Puppy's first Christmas is an exciting time for you as well as puppy, however it can also be really hard work. The house is full of new scents, sights and sounds, there are lots of things around which are potentially poisonous or harmful, routines change and there are often more people in the house then usual. Trying to balance the needs of excited children with a puppy, while trying to look after guests and cook dinner can result in you feeling somewhat frazzled! Fortunately there are lots of things you can do to help and here are a few tips:
Surviving Christmas Day with a puppy
Prepare treats and meals for pup by turning them into multiple, longer lasting activities that you can just get out of the fridge/freezer etc whenever you need one. Some ideas are:
-Cream/cottage cheese, dog safe peanut butter, liver paste, wet dog food- smear onto a licky mat or saucer, cover in cling film and freeze
- Get out your recycling and create some food puzzles- put food inside empty cereal boxes, egg cartons, amazon packaging with the paper inside, empty loo roll tubes, close them up and let pup dissect. Then you can just sweep up the shredded cardboard afterwards (keep an eye on pup to make sure large amounts aren’t ingested but resist the temptation to interfere unless necessary, taking things off them is more likely to prompt swallowing then the activity of dissecting)
- Stuff Kongs or West Paw feeders with meals (dry food can be moistened)
- Make sure you have a stock of longer lasting chews. Hooves are good (about 50p each) and tend not to upset stomach. When they have been chewed for a while, you can ‘refresh’ them by smearing liver paste in them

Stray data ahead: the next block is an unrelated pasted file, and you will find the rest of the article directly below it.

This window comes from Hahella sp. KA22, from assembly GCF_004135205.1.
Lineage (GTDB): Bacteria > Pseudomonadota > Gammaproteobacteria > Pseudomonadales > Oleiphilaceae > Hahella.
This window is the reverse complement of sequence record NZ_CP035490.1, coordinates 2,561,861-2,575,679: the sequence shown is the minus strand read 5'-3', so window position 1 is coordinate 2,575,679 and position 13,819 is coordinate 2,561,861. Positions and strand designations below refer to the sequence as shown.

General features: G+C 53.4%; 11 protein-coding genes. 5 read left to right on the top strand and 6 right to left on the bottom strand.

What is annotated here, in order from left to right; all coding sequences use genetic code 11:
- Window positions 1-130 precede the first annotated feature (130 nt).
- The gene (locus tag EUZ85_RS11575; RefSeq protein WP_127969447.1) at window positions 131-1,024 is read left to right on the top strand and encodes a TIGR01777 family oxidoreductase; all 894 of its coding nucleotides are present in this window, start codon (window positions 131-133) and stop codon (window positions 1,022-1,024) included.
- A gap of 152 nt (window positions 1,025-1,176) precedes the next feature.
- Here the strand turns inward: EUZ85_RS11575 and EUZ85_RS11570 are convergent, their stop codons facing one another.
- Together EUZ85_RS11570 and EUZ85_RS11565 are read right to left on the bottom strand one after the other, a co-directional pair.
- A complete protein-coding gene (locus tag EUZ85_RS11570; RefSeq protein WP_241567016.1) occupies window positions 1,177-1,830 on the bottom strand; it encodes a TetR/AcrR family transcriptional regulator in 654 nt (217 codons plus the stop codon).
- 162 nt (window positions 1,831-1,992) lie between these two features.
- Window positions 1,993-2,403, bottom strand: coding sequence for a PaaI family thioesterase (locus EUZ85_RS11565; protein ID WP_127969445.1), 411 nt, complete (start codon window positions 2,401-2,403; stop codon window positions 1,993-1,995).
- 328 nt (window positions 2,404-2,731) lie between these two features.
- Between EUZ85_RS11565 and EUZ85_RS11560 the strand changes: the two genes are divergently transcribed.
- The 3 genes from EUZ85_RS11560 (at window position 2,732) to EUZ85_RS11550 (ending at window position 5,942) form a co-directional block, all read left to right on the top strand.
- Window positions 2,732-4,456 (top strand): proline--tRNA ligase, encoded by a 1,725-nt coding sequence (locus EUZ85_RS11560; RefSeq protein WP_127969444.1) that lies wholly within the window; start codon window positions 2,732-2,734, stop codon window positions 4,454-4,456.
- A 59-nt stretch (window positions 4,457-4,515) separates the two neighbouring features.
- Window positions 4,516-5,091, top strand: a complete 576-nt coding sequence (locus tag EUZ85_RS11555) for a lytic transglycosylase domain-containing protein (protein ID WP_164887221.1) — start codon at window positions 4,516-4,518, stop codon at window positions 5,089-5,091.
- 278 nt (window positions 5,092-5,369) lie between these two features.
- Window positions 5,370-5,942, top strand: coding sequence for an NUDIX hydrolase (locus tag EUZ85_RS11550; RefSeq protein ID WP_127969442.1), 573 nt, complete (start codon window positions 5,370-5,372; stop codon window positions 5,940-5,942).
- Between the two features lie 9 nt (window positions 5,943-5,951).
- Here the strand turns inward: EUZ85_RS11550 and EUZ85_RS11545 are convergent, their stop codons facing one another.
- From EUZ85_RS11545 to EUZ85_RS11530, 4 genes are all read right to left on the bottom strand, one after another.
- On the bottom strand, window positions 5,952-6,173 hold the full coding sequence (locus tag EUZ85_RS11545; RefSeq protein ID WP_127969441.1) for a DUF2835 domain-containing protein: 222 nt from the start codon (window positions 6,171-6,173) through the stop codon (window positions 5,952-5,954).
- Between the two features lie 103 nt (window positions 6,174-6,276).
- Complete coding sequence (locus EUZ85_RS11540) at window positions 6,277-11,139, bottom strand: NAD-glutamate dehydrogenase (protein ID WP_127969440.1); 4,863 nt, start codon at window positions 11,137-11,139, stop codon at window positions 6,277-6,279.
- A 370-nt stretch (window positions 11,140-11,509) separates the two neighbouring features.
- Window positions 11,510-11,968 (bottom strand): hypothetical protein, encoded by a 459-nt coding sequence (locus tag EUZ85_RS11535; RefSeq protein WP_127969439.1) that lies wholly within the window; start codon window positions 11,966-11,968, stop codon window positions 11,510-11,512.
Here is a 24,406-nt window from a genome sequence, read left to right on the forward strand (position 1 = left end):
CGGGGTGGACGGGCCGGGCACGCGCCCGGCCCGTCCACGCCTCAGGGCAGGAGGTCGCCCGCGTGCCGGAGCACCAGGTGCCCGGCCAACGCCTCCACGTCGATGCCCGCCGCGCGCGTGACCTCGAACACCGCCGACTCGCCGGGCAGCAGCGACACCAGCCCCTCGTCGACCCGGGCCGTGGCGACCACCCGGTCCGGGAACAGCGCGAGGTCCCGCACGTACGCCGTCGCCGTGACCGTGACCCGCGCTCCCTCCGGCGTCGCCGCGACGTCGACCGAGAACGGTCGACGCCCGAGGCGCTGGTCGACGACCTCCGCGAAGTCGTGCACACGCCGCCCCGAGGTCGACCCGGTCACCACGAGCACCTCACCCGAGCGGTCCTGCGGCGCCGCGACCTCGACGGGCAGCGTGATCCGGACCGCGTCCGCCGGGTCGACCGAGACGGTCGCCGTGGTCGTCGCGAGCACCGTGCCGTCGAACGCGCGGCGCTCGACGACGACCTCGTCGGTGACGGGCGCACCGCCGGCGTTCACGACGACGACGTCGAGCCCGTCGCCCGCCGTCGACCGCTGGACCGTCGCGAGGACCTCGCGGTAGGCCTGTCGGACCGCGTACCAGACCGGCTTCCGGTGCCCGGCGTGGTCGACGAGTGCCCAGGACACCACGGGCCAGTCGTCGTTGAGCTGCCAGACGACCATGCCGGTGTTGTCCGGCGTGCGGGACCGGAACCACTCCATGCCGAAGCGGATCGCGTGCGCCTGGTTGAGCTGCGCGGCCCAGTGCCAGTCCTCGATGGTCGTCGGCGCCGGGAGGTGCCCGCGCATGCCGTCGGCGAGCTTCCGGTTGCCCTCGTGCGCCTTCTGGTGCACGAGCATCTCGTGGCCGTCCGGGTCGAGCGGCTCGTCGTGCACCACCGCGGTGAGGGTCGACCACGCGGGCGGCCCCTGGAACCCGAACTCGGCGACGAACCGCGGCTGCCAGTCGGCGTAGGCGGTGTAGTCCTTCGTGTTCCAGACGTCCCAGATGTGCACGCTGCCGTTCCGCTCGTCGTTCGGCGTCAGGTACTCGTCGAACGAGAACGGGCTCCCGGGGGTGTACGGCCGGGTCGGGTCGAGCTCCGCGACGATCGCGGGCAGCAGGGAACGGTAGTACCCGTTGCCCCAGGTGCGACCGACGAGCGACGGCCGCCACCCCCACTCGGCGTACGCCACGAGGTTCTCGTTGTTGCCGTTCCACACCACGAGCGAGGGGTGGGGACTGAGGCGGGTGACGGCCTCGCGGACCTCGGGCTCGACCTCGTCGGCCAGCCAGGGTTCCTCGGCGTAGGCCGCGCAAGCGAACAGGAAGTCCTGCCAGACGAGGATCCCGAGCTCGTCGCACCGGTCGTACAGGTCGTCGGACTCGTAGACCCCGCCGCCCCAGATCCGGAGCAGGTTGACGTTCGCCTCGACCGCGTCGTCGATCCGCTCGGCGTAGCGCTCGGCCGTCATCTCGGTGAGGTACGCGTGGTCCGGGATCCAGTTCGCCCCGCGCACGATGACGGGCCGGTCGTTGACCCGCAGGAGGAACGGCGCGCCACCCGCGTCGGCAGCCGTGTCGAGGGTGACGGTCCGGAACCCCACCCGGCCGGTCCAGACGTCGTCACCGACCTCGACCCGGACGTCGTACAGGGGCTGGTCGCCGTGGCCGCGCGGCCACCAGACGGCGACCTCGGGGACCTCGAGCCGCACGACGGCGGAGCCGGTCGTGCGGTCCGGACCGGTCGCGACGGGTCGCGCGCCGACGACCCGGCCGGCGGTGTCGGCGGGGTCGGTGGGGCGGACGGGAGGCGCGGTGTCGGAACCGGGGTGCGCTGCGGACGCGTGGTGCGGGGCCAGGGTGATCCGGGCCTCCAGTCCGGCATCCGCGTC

- Have to hand some tiny treats such as the Perrito duck/chicken chunks, or crumbled kibble for scattering in the grass or on a bath or snuffle mat for some calming nose work
Keeping your puppy calm
- Expect pup to get tired more quickly then usual (they may only manage 20 minutes at a time). A tired pup is a bitey pup so plan in a regular cycle of short periods of activity followed by wind down time and naps throughout the day. Consider moving pup’s crate or bed if their usual sleeping area is going to be in the thick of the activity
- Pup also needs somewhere safe and contained, where they can explore and move around without interference and without you needing to constantly worry about pup getting hold of poisonous items such as dropped mince pies, batteries, grapes, chocolate or granny’s sherry! So plan ahead and make sure there is a pen or baby gate set up somewhere that pup can go when you can’t supervise and when they need to rest.
-If your puppy is getting hyperactive, jumping up more, biting more or has stopped listening, it's usually because they're getting tired - take this as your cue to settle puppy somewhere quiet and contained with a chew or Kong for wind down time and a nap
Puppy Routines for Christmas Day
Planning pup’s routine in advance will help set you and pup up for a successful Christmas day. Puppies are just puppies and failures are generally ours not theirs. For example if pup has an accident it’s because we’ve made things too distracting, or we haven’t taken them out enough. If pup chews something it’s because we've left an item where pup can get it.